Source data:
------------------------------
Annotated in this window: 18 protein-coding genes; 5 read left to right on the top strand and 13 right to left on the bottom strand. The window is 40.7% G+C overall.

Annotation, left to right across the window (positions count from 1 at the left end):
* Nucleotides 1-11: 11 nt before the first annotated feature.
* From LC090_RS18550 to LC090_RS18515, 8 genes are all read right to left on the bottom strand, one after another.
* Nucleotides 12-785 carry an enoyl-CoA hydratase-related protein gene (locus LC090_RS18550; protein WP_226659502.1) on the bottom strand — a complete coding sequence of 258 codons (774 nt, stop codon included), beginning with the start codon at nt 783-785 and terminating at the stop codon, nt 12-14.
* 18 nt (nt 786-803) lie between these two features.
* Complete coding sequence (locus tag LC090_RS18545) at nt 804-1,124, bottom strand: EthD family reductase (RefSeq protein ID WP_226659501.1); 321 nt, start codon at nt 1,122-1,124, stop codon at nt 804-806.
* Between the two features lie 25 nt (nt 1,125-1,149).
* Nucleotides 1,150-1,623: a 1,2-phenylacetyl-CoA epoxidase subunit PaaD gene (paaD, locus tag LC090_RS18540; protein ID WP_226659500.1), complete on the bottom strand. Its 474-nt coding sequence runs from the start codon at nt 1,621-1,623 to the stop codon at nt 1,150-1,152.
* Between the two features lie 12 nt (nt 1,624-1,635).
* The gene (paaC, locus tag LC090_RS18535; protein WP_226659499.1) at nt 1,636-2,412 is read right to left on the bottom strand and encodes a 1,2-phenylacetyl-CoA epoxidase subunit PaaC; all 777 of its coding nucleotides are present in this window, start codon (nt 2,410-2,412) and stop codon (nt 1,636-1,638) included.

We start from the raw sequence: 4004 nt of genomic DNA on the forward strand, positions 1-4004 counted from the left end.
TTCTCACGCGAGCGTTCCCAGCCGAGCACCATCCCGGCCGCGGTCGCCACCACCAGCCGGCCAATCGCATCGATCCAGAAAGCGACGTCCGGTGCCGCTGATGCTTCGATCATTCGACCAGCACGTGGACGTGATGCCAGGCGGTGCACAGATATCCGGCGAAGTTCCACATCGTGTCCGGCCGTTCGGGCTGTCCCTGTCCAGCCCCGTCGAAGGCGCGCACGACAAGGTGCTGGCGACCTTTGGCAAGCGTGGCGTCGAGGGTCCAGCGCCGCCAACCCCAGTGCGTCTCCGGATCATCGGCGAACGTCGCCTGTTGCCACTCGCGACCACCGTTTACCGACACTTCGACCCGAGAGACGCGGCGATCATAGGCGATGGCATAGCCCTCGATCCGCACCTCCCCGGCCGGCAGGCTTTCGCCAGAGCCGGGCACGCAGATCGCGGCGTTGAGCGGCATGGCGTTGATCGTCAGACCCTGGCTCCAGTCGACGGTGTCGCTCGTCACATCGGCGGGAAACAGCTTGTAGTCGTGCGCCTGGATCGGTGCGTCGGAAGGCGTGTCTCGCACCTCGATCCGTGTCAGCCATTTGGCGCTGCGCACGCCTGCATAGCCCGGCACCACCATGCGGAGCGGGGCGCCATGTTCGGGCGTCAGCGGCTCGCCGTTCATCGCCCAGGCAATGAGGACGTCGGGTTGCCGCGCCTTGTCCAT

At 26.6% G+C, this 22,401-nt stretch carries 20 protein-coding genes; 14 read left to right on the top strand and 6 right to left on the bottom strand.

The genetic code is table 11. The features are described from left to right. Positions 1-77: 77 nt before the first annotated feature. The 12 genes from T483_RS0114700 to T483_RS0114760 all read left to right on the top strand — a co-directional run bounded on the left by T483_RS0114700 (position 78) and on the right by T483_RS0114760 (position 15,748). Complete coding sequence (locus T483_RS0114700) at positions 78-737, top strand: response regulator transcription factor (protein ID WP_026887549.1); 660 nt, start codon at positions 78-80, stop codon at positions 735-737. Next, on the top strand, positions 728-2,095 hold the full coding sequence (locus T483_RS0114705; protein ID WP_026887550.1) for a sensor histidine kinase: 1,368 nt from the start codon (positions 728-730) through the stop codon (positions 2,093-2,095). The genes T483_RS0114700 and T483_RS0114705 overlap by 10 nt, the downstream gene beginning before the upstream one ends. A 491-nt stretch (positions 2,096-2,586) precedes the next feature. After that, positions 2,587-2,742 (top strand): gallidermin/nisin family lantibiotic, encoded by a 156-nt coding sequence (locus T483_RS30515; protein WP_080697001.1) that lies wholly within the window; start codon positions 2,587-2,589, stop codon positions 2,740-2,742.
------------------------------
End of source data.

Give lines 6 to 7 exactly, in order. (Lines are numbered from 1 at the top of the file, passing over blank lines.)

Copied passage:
* 18 nt (nt 786-803) lie between these two features.
* Complete coding sequence (locus tag LC090_RS18545) at nt 804-1,124, bottom strand: EthD family reductase (RefSeq protein ID WP_226659501.1); 321 nt, start codon at nt 1,122-1,124, stop codon at nt 804-806.